Today marked the end of an air traffic control phraseological era: the clearance instruction “position and hold,” used when controllers want a plane to enter the runway environment but hold for the takeoff clearance, is to be used no longer.
Most people probably wonder what the big deal about a few changed words is.
It’s important because when pilots and controllers talk to each other, they’re often not actually listening to specific words.
Particularly skilled use of holding instructions at KSFO.
When most non-pilots listen to their first snippets of air traffic control, they tell me they have trouble understanding what is being said. Aviation radios use amplitude modulation, so the tonal quality of the human voice is often reduced.
Because of this, pilots and controllers learn early in training to communicate through a set of known set of words and phrases. Often times, what with the workload of flying the plane and a noisy cockpit, a pilot may only hear part of what was said, but can still decipher what was meant by listening for those key phrases, much like the human brain really only needs the right letters at the beginning and end of words to figure the word out.
That’s why changing phrases is a big deal.
What’s it being replaced with, you ask?
“Line up and wait,” which is the ICAO-standard phrase for that particular clearance instruction.
The reasoning behind changing it was to make the National Airspace System more “compatible” with the rest of the world1, and since being cleared onto and active runway is, y’know, one of the more important instructions, standardization is relevant.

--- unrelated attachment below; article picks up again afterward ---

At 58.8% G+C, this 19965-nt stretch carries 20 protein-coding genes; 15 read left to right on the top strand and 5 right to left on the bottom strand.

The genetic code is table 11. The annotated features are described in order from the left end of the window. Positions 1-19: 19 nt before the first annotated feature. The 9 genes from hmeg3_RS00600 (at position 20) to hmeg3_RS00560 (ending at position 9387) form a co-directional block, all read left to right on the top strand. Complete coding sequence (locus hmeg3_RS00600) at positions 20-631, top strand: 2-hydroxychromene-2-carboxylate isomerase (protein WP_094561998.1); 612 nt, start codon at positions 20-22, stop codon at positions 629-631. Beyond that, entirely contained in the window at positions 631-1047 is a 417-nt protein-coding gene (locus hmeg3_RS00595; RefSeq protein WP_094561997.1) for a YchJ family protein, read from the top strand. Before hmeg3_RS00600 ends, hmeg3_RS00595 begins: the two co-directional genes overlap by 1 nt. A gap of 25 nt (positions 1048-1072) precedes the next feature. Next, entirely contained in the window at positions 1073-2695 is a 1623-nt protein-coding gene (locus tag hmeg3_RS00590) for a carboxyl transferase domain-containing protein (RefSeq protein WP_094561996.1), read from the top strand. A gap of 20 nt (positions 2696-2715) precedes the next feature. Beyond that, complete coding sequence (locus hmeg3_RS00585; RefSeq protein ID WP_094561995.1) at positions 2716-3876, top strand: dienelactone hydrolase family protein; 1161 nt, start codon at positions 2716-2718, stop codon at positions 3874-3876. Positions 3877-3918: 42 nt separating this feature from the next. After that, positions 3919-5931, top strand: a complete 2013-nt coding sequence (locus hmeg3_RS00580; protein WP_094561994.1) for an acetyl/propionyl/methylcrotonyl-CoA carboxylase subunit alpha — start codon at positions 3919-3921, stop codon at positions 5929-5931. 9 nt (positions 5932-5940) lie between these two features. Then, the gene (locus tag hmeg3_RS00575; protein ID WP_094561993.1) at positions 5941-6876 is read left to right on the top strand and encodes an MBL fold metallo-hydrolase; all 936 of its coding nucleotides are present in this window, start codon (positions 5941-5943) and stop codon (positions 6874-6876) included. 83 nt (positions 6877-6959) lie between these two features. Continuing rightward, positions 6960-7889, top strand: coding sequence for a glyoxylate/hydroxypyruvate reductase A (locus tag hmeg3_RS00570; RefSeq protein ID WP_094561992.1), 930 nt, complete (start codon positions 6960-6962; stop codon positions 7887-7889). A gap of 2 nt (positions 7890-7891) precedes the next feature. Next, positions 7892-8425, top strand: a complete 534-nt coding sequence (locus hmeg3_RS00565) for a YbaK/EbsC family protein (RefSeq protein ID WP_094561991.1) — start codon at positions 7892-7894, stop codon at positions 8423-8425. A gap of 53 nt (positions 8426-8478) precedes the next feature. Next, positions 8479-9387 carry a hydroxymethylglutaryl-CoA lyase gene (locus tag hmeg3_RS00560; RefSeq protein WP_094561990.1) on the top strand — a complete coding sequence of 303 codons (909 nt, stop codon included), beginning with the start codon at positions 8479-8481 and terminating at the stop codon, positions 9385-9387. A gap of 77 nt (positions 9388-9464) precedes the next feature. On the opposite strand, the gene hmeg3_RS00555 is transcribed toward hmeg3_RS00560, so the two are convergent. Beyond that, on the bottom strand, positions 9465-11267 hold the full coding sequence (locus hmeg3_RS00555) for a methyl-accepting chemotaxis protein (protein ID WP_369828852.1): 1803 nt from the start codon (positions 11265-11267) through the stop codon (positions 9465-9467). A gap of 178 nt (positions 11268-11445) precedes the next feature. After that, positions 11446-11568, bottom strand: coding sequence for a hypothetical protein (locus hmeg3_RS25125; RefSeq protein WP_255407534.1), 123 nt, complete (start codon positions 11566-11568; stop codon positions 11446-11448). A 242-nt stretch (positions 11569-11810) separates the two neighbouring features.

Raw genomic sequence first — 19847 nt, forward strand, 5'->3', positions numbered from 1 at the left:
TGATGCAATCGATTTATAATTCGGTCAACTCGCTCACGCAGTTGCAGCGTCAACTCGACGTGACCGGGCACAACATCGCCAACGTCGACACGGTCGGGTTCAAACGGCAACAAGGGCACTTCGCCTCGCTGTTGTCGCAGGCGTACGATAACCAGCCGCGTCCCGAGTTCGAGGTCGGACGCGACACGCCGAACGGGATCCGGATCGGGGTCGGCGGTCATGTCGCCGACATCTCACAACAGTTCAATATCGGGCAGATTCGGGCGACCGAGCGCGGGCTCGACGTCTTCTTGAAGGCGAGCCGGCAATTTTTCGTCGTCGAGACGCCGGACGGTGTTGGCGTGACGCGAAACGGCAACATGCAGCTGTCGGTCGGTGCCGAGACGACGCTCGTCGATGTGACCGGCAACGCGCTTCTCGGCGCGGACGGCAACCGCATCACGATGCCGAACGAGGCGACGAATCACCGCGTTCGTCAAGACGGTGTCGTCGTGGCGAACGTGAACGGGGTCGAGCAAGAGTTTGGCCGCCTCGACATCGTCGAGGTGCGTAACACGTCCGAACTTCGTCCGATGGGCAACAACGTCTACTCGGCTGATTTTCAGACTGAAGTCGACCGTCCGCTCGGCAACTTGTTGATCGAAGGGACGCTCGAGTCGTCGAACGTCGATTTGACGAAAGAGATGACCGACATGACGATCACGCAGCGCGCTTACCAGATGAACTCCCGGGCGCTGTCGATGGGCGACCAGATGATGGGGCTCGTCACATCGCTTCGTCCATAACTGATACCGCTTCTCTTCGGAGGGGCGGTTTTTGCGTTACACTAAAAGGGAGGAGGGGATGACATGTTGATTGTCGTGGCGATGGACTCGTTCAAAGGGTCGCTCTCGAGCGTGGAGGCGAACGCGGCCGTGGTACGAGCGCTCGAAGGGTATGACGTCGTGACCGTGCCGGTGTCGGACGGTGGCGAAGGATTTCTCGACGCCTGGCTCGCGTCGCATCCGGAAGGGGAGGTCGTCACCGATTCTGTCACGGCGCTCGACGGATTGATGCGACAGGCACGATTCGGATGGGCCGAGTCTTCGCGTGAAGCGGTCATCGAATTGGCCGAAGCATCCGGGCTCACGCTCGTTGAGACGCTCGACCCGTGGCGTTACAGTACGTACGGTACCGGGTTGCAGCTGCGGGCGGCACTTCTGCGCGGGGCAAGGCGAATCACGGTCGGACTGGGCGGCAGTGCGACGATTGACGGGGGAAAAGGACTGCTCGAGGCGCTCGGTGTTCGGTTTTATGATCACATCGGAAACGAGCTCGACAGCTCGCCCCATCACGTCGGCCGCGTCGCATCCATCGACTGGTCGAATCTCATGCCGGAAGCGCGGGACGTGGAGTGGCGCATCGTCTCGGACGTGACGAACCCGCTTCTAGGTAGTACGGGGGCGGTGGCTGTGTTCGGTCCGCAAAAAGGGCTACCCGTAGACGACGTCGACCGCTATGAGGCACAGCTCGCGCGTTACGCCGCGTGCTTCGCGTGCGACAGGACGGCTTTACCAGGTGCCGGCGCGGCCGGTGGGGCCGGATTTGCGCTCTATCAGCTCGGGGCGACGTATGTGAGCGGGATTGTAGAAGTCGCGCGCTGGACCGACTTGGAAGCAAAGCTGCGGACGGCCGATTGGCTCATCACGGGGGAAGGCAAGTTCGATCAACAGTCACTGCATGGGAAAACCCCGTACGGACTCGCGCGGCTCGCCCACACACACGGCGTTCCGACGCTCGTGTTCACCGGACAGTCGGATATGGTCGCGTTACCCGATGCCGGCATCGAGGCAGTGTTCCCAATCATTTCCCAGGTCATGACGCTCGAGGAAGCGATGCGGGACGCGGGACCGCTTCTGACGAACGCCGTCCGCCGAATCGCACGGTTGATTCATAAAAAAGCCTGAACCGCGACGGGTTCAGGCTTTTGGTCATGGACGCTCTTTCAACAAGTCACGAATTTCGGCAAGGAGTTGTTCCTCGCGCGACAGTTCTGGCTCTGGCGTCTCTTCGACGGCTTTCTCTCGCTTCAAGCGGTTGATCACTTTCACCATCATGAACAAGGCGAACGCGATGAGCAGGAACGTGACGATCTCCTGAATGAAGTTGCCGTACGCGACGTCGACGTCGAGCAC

(There was also an argument floated that it was easy to confuse “position and hold” with “position and roll,” but I don’t know that I buy this argument; a clearance of “position and roll” makes little operational sense, either for a pilot or a controller.)
It’s interesting to note that while the phrase is changing, the phrase notifying pilots approaching a runway that traffic is on it remains “traffic holding in position,” not “traffic lined up and waiting,” which seems an odd inconsistency.
It’s also been interesting to watch this change be announced, debated, and implemented. Some controllers have made the argument that the change in policy around the use of “position and hold,” in addition to the phraseology changes actually reduces safety3, contrary to the main reason cited for the change.
There were some real tradeoffs to be made in terms of trying to get all of the users of the National Airspace System to change on a timetable that’s useful.
The consistency benefits of using ICAO-standard phrases must be weighed against the inconsistencies created by the fact that we continue to use older, “hold”-based phrases to describe aircraft in a state of what used to be “position and hold.”
And making these sorts of “human changes” always becomes an exercise in human factors analysis, but of all of the operational phrases to toy with, the one guarding planes off of active runways when they shouldn’t be there is a… pricey one to tinker with.
Despite all of that, until we’ve had a few months of lining up to wait, we’ll all just have to take a position on it, and hold… for now.
1 And thus more familiar to foreign pilots2 operating in our airspace
2 Many of whom speak English as a second language already
3 The argument mainly centers around the fact that not being able to clear an aircraft onto the runway to hold before takeoff reduces an air traffic controller’s ability to predict the operational context in which they’re working
4 Although, given the gravity of the “line up and wait” clearance, it’s required to be read back, the interaction above may be common to the point until it’s drilled out of pilots5
5 You do NOT want to get into this type of argument with a controller on the frequency…
6 Or seems cooler
7 Which, at its core, is a guiding principle of the National Airspace System as well